Peterson: 'We've got to make sure we're connecting' to wheat growers
By MATTHEW WEAVER
In Dana Peterson's eyes, farmers in the West are leaders. They have had to deal with an expanding regulatory climate at both the state and national levels.
"Those farmers in particular have a front-row seat on what's happening along these regulation-type issues," she said. "Being from the Midwest, we've been somewhat insulated from those issues."
As the new CEO of the National Association of Wheat Growers, Peterson has moved to the forefront of those issues. She started Jan. 20.
Peterson told the Capital Press she expects to learn a lot from farmers in the West and looks forward to meeting with them to discuss how they deal with the proliferation of regulations.
"I think they're probably leaders in adaptation to this new regulatory environment the rest of the country is starting to see," she said.
Peterson replaces Daren Coppock, who left in December to become CEO of the Agricultural Retailers Association.
She took the job because she saw an opportunity to serve wheat farmers across the country. As a wheat farmer's daughter from north central Kansas, she understands many issues from a farmer's perspective, she said.
Peterson was most recently producer policy specialist at Kansas Wheat, which includes the Kansas Wheat Commission and Kansas Association of Wheat Growers. She had held that position since 2005. Before that, she was on the wheat growers staff.
There, she communicated with farmers about political issues nationwide and in the state capitol, analyzing that so farmers could determine the potential impacts.
"I think that preparation at the ground level really helped me be a good candidate in this position, because I do understand that policy-making perspective from the grassroots level," she said.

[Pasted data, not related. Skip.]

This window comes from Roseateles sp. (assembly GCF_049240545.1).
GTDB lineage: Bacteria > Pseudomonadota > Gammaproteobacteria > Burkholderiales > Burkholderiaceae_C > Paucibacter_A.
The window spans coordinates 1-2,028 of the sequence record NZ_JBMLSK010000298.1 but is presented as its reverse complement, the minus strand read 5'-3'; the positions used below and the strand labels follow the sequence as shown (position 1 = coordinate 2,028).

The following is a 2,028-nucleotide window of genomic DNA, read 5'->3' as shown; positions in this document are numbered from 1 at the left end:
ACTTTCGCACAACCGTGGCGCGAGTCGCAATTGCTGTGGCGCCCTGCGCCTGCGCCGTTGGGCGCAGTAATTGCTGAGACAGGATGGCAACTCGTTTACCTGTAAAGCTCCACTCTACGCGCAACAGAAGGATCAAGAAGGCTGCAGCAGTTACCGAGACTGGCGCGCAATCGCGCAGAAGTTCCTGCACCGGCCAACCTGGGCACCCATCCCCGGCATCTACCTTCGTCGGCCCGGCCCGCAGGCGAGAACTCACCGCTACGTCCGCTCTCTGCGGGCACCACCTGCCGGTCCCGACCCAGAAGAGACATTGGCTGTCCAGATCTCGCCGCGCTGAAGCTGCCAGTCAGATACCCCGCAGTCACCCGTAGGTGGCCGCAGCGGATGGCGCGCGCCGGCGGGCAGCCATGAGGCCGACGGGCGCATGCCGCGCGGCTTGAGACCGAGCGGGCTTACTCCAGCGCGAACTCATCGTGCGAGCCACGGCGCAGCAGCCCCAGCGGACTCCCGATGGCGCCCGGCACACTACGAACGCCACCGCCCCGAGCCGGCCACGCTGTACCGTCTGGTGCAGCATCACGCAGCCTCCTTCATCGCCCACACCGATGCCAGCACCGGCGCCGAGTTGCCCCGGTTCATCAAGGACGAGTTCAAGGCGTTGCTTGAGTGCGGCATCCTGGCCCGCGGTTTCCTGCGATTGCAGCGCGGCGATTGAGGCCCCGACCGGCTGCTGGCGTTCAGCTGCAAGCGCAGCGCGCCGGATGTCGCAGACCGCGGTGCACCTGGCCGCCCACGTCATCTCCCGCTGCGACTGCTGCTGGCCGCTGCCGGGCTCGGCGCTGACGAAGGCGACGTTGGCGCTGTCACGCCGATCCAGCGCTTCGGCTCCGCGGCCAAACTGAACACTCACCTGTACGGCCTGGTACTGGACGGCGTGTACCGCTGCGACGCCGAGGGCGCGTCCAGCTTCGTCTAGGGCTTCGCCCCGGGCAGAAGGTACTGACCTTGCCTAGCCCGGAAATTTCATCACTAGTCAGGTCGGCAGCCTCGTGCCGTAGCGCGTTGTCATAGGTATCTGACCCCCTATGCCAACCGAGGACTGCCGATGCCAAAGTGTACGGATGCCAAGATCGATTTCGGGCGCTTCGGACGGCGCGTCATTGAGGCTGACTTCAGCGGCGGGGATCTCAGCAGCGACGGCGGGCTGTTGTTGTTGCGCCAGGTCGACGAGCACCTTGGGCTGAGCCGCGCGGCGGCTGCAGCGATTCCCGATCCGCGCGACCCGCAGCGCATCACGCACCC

Washington Association of Wheat Growers President Brett Blankenship, an Adams County grower, served on the national association's committee that hired Peterson. He said the committee evaluated candidates' relationships with the wheat industry, enthusiasm for promotion and demonstration of management skills.
Peterson rose to the top of the list based on the good reputation she built during her time at Kansas Wheat, he said.
"The most important thing is she has a wheat background," he said. "She's quite familiar with the importance of wheat and wheat markets."
Peterson hopes to continue the open lines of communication and clearing the way for the introduction of wheat biotechnology, both initiatives Coppock pursued.
She considers new interest in the development of wheat to be the most positive thing she's seen in the last year. The increased infusion of research dollars makes her optimistic about the direction the industry will head during the next decade, she said.
Agriculture needs to track all of the various issues, including environmental regulations such as those governing dust and clean water, and determine how the industry will adapt.
She welcomes farmers' opinions.
"With the shrinking number of farmers, we've got to make sure we're connecting and touching a higher percentage of farmers than we have in the past," she said.